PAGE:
Scott was missing our discussions as much as the rest of us were and he had decided to take the matter into his own hands. We were going to meet on Sunday evenings in his church’s Reading Room and we were going to talk about real things. He even thought he could get some cool adults (mostly from the Adventure Unlimited chapter we all belonged to) to join us, and let us ask them questions. He wanted to know if I would be interested.
But then it hit me like a tons of bricks. I lived an hour away, my family had one car and my parents had five other children to get ready for the upcoming school week on Sunday nights. My heart hit the floor with a thud. I really wanted those discussions…heck, I needed them…and I had no way to get there.
I thanked Scott for the invitation, but begged off with some lame excuse about homework. All week long I thought about the discussion that would be happening that next Sunday night in the Berkeley Heights Reading Room, and I felt sick.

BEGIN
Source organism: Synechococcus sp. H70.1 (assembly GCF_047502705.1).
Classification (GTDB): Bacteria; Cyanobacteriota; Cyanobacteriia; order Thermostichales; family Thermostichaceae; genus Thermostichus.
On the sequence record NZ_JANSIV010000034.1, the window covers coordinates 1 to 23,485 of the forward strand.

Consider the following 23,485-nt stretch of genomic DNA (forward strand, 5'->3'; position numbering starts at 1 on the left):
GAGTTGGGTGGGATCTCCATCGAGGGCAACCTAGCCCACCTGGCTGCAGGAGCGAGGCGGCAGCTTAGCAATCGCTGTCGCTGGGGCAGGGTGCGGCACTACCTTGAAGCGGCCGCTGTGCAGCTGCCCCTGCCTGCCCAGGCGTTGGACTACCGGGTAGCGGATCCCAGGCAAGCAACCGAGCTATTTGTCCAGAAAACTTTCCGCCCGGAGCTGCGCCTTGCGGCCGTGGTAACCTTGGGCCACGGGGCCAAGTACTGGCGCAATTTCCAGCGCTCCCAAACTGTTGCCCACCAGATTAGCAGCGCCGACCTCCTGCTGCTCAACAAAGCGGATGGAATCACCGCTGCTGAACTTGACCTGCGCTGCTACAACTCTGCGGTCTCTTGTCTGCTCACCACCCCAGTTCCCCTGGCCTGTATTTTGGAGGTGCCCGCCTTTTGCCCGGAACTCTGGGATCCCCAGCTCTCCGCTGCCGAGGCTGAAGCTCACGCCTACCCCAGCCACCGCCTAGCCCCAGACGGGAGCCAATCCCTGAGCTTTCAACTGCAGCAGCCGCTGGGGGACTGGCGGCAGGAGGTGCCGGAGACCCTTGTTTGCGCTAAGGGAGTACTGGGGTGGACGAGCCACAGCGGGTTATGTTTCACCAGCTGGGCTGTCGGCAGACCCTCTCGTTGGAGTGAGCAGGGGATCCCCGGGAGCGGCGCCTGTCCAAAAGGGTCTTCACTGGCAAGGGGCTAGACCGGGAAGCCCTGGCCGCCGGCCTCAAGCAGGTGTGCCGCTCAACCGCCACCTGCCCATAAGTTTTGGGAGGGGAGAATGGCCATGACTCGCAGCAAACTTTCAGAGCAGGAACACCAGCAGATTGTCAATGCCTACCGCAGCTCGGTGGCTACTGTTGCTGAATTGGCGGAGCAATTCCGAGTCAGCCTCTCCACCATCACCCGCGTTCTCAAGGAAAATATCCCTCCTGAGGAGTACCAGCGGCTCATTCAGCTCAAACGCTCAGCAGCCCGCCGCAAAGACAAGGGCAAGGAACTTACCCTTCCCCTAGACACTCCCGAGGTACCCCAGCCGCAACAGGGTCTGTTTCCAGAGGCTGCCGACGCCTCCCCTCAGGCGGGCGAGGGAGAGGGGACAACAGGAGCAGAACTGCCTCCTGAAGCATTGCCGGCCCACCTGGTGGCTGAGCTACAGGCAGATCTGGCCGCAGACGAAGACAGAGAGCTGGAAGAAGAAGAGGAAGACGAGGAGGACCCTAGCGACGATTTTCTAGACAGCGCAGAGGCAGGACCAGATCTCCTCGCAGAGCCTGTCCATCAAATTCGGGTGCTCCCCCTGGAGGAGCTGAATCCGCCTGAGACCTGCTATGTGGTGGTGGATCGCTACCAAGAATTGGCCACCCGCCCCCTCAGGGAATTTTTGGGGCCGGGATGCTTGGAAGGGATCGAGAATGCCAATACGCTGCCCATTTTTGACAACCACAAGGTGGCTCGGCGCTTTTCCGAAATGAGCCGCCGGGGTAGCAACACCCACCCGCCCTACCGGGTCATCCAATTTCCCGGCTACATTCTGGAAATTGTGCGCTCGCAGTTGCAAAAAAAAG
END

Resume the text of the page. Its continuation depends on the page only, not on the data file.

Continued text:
Sunday School came with a whimper and went out with a whine. I was in the kitchen late that afternoon making a peach cobbler for our Sunday night dessert when in walked Scott with my mom trailing…barely. He explained that the meeting wouldn’t be the same without me and he was going to either make arrangements for me to get to the discussions on Sunday night with another friend or he would come and pick me up himself.
“Let’s go” he said.
I looked at my mom. I knew that my parents were VERY strict about my being in a car with other teens driving. I wasn’t sure that they would even allow me to go. But there was my mother tipping her head in the direction of the front door with a big smile on her face. Scott promised to get me home as soon after the meeting as possible and there was my own mother nodding and saying that he should drive safely and do the best he could, but not to rush. Sometimes mothers are saints.